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What Every Target of Workplace Bullying Needs to Know

Therapist (as in Counseling Psychology)

by Theresa
(Fairbanks, Alaska)

My story begins in 1988 and continues in every position I have ever held regardless of my rank, position, or duties. I have been an Executive Director, an addictions treatment therapist, counselor for a women's and children's program, children's therapist, a medical interventionist, a clinical services coordinator, and currently a therapist in a crisis respite facility. I am entirely aware of the traits I possess that make me an excellent target and as I am now 60 years old I no longer expect to hold a position in a conventional facility without being bullied eventually.

My core ability to rapidly assess all my clients, build rapport almost immediately, and conduct what I now term rapid response interventions stems from the fact that I am a survivor of almost every type of trauma, abuse, neglect, addiction, and compromised social condition you can throw at me. The sad fact is that I have reported to so many personality disordered managers, especially here in Alaska (I will cite the reasons for that later) that I can easily identify which category they fall into rather quickly. Despite all that I continue to suffer each time I am bullied. Granted, because I have specialized in treating trauma and anxiety disorders, I am able to command myself well in most situations, there are times when I feel worn down to a nubbin and I react knowing full well that the bully is again feeling triumphant.

The details of each job's mobbing and bullying differ in accordance with the characters, but most of the time, the dynamics were similar. You see, I am often seen as particularly annoying because I am proficient in both clinical and administrative skills. I am not boasting but my IQ is very high. On top of that, I am an American Indian/Irish individual with a nose for rooting out oppression. I am always pro client and I am very effective in motivating change in people who feel that life has kicked the crap out of them. For this, I am pretty consistently bullied.

I am currently a target again, but I am in a completely unique situation in which the manager targeting me is increasingly desperate to regain a stranglehold on the power she lost due to the onset of a complete financial collapse of the organization. She blames it all on the state and has no accountability herself. She is a Queen Bee and I am The Threat. We are now in receivership and there are objective parties (consultants) in the organization running middle management because she bullied them all out. I report to a consultant who trusts me!

Alaska is the final refuge of people from the lower 48 who grandiose ideas of themselves, can manipulate their way into top positions and then wreck an entire organization here. It's is fertile ground for bullies of all kinds.

One thought: the book is lacking information on the specifics of self change involving neural plasticity, dampening reactivity, adversity tolerance, and stress inoculation. These are my specialty in treating trauma survivors. I have become quite proficient at this as I have experience across my life span in all kinds of trauma. At my age, I know with confidence that the bully is the problem because whenever I have taught university classes, I always pack my courses. My sense of humor is well-developed and is often my best friend in psychological survival. I have never been bullied in an academic environment because I was on my own in my classes and the administrators naturally loved the fact that I filled all the seats. Indeed, I know that I threaten lesser minds who are not creative in solving problems and who may fear shaking the janitor's hand, but I really enjoy a good conversation with all the people in my environment. Humble means not above or below. Perhaps I can share some details of how I now handle bullying. By the way, in all these years I've only been officially fired once. Thanks for reading my story.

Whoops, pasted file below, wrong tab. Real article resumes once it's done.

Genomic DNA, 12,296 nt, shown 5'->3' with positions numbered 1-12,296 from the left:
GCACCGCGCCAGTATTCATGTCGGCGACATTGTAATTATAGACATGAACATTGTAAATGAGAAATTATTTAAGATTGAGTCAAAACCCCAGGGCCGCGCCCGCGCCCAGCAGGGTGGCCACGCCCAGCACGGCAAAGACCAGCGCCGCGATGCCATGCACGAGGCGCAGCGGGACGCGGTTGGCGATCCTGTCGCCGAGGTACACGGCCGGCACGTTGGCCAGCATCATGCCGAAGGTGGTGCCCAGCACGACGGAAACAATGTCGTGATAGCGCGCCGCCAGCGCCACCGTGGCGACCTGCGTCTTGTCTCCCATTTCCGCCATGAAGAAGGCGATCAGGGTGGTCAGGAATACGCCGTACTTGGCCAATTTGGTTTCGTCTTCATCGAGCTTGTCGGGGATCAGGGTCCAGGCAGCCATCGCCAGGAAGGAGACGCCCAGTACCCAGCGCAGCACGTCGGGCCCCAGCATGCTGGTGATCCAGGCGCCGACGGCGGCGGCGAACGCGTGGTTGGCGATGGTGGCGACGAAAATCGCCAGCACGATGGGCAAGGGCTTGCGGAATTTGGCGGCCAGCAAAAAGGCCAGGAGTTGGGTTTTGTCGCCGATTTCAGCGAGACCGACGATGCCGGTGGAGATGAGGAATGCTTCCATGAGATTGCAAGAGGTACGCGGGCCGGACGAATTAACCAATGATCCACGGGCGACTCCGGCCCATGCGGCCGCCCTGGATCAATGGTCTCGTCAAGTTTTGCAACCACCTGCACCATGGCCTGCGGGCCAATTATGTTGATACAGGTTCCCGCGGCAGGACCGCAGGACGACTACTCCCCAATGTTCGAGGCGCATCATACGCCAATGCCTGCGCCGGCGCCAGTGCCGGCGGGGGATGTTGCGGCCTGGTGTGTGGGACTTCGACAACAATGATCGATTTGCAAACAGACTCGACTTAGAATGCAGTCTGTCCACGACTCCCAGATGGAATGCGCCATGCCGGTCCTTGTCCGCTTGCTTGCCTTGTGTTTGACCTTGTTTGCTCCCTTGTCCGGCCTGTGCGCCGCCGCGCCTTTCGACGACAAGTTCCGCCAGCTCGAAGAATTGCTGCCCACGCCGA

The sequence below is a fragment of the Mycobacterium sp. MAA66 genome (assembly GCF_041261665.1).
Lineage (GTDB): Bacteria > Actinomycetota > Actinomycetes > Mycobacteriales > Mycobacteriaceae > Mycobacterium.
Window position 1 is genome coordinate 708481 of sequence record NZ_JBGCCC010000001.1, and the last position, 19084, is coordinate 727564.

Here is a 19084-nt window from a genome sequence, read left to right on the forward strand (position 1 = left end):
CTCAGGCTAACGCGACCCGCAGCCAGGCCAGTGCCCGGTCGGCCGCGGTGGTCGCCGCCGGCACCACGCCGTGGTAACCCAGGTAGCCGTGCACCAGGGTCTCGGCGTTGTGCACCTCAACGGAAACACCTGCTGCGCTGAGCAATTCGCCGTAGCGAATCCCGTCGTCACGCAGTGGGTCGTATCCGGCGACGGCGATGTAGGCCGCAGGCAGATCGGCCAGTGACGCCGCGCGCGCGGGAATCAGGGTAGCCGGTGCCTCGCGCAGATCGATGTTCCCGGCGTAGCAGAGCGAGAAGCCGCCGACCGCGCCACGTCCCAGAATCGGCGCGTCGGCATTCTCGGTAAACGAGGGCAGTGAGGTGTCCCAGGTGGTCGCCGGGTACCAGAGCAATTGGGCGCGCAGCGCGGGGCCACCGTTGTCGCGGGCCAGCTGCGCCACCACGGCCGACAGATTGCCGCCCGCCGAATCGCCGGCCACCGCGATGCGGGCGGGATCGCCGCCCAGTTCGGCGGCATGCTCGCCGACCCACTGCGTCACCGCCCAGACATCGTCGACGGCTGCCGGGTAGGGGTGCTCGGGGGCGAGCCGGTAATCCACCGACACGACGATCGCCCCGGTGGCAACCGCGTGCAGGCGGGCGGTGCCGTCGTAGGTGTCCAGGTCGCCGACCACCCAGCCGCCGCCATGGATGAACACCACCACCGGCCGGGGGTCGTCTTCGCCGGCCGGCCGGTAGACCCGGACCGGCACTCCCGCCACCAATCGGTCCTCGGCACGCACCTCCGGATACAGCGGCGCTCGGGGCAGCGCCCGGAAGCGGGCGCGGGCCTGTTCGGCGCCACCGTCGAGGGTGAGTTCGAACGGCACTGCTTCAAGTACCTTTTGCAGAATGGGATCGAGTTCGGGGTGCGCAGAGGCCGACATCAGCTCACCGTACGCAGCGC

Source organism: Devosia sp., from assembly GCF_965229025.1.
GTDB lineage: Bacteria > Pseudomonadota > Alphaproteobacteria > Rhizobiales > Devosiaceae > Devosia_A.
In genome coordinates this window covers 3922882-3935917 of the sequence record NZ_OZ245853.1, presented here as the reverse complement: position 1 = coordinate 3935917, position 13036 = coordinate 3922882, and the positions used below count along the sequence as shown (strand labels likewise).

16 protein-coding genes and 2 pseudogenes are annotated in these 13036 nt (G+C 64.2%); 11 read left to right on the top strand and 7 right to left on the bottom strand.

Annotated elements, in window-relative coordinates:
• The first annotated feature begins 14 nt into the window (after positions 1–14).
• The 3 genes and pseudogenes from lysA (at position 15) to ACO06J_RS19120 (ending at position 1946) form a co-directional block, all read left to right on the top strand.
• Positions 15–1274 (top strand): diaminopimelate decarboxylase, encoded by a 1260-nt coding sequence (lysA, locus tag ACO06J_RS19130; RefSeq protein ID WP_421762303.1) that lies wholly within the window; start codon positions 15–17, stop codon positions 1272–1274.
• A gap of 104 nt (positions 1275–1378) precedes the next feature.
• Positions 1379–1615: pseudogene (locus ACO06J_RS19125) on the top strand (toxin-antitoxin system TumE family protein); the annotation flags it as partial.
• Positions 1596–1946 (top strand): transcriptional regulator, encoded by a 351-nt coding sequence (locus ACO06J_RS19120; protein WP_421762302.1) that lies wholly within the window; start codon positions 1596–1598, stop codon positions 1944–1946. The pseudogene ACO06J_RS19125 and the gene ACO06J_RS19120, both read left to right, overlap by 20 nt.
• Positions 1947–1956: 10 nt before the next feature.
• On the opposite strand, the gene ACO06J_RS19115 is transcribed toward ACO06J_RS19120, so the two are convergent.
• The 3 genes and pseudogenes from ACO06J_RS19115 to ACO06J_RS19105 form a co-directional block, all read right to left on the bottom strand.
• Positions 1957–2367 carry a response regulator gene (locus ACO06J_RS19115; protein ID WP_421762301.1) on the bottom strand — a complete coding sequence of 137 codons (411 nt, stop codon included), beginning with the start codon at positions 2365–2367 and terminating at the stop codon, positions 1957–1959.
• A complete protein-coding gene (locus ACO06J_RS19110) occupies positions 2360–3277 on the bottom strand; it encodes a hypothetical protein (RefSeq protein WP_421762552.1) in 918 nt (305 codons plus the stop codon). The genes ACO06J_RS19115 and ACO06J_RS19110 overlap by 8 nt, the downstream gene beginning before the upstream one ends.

Comments for Therapist (as in Counseling Psychology)

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Reply to Therapist
by: Anonymous

I have experienced the same thing. I too was a Psychotherapist and very good at helping people change their lives from dysfunction to functionalism. My colleagues were jealous and I was targeted.
I left retrained as a Lawyer and now have my own firm. You're too good at what you do and that threatens others. It's their problem not yours.
You're obviously talented, don't give up. Consider your options and if necessary you can retrain or start your own organisation. The Clients will come because you're good at what you do.
I wish you all the best.

Thanks for sharing
by: Anonymous

This sounds so familiar and I like how you own the qualities that make you a likely target in these conventional work settings. It gave me hope to see that you have moved on. I too have worked in counselling and I am a nurse practitioner. I have had a variety of work experiences that ended in me moving on as the bully's sharpened their arrows. I have always felt lucky that I have a skill set where it is easy to move on. I am now one year post a complete mobbing lead while in a Director position, in the far North, by one of my best students. She systematically defiled my professionalism and integrity and lead a charge to have me removed. I wasn't fired however it was felt that I couldn't stay in that community in that role so what message did this send to the staff. I was completely blindsided by this as I hadn't realized how long she had been working at this and how well she did it.
I felt I was an excellent clinician, teacher, mentor and administrator however this has me questioning everything. I hope I too will be able to look back at this and recognize my strengths and move on.

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